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10 August 2016 A Suitability Model for White-Footed Voles with Insights into Habitat Associations at the Southern Boundary of Their Range
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Abstract
The White-footed Vole (Arborimus albipes) is one of the least-studied small mammals in North America. Most reported occurrence data come from incidental captures from larger trapping efforts and have demonstrated a strong affinity for Red Alder (Alnus rubra) trees. Recent research represented a range expansion in western Oregon, but little is known about the species at the southern end of its range in California. We developed a distribution model for the species to identify areas best targeted for additional White-footed Vole research. We used this model to survey by trapping in Humboldt and Del Norte Counties, California, and documented 3 new occurrences for the species. These 3 occurrences were incorporated into a final distribution model. This model suggests the possibility of White-footed Vole occurrence in southern Humboldt and northern Mendocino Counties, which would represent a southern expansion of their range. White-footed Voles were captured in areas with smaller alders than non-capture areas, supporting work from Oregon that suggests the species may not be tied to older stands as had been previously reported. Targeted trapping and physiological studies could clarify the environmental niche of this vole.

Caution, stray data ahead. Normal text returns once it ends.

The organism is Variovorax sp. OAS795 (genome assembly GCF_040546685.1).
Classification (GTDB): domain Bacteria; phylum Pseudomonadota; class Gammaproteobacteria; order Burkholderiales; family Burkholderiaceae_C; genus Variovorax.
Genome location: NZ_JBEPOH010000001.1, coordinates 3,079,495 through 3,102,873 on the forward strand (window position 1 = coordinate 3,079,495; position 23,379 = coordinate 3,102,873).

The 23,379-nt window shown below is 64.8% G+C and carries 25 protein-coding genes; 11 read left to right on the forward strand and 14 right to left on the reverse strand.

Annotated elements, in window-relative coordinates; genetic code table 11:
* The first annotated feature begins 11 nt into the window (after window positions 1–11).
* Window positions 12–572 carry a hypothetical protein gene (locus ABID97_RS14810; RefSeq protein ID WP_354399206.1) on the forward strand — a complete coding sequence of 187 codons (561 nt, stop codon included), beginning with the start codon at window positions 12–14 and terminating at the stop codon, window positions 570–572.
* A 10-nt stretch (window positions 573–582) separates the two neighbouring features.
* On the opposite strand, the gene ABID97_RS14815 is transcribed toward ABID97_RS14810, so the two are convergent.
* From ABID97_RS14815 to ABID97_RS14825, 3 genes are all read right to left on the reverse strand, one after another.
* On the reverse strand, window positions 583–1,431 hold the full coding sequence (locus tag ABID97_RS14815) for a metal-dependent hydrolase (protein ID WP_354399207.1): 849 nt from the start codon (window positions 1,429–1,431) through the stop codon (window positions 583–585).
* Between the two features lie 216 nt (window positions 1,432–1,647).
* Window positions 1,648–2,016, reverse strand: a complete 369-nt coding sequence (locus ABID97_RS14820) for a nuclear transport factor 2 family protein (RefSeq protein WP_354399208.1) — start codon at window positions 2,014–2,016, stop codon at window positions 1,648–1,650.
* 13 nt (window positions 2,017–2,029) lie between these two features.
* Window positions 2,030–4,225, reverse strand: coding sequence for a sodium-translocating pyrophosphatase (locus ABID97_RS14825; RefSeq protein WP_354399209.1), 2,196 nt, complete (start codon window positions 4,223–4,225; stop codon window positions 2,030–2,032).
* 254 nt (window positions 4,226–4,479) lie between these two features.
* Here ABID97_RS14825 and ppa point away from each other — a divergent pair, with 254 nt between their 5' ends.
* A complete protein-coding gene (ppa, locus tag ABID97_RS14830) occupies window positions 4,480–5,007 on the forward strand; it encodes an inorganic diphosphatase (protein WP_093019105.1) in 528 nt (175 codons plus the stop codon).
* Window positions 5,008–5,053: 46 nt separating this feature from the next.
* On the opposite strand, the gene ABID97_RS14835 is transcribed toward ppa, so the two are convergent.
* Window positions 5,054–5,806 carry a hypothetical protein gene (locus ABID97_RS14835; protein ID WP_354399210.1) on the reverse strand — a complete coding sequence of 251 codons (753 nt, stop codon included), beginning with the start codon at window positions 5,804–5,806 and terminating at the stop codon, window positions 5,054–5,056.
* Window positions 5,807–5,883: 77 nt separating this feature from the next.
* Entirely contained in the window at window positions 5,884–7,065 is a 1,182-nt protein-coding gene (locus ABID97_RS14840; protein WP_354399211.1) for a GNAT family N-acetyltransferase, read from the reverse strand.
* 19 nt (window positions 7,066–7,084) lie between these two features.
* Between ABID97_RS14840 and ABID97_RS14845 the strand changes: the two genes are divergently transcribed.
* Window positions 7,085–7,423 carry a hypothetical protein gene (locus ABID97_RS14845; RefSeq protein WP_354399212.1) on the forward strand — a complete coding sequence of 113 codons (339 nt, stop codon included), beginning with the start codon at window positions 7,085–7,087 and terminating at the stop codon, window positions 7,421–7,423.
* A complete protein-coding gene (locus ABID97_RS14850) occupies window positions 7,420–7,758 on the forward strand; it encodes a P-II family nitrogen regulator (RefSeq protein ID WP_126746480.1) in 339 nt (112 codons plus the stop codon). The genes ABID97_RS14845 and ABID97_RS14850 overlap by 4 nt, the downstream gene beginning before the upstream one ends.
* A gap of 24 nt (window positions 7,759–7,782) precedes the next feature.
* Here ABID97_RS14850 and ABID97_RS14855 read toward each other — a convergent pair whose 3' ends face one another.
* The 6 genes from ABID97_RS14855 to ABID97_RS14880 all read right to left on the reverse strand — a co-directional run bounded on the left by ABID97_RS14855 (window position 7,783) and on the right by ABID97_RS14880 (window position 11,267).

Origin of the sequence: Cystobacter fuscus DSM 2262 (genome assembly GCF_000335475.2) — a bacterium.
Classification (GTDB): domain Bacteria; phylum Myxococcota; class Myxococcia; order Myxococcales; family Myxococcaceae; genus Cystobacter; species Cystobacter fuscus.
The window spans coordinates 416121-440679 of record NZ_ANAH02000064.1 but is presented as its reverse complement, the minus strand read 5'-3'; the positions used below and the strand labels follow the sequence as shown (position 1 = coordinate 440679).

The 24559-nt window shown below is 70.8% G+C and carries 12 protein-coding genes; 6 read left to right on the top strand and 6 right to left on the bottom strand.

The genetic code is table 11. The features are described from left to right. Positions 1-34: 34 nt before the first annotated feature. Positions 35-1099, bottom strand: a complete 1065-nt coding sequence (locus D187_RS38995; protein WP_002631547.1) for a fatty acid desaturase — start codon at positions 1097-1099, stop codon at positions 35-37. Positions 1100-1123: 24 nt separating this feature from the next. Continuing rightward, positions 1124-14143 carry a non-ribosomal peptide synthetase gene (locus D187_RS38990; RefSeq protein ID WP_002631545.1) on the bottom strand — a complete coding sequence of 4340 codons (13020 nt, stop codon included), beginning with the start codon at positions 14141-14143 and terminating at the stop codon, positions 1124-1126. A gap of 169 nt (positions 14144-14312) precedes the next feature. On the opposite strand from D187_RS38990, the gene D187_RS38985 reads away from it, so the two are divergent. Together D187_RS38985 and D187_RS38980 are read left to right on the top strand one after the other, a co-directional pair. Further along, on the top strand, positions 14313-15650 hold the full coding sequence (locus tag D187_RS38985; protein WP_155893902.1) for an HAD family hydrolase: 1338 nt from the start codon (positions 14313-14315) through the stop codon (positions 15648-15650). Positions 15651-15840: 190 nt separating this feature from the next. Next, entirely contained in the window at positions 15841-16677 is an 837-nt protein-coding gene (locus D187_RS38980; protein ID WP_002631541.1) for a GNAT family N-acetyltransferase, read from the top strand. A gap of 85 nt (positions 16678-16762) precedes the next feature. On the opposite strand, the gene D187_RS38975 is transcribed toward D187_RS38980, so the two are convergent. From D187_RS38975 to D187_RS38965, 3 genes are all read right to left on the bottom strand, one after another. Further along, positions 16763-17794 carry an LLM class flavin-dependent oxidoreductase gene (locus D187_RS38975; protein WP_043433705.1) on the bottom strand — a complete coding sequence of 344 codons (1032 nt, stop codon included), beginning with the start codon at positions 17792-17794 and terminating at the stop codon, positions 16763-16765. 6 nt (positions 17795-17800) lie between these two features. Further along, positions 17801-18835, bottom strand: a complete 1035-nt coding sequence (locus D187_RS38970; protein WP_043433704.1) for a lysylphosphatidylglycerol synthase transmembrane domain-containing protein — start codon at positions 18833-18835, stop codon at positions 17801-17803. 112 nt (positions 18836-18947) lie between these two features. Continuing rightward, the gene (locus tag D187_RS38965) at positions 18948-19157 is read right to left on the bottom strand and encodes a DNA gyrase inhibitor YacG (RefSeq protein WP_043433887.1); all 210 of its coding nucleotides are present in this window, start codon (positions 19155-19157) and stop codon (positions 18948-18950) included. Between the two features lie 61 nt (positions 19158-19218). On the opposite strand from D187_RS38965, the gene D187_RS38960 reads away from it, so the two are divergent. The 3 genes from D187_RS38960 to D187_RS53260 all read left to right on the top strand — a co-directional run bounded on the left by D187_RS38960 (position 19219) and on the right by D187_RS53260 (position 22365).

William T Bean, David Tange and Scott D Osborn "A Suitability Model for White-Footed Voles with Insights into Habitat Associations at the Southern Boundary of Their Range," Northwestern Naturalist 97(2), (10 August 2016). https://doi.org/10.1898/NWN15-28.1
Received: 14 September 2015; Accepted: 15 November 2015; Published: 10 August 2016
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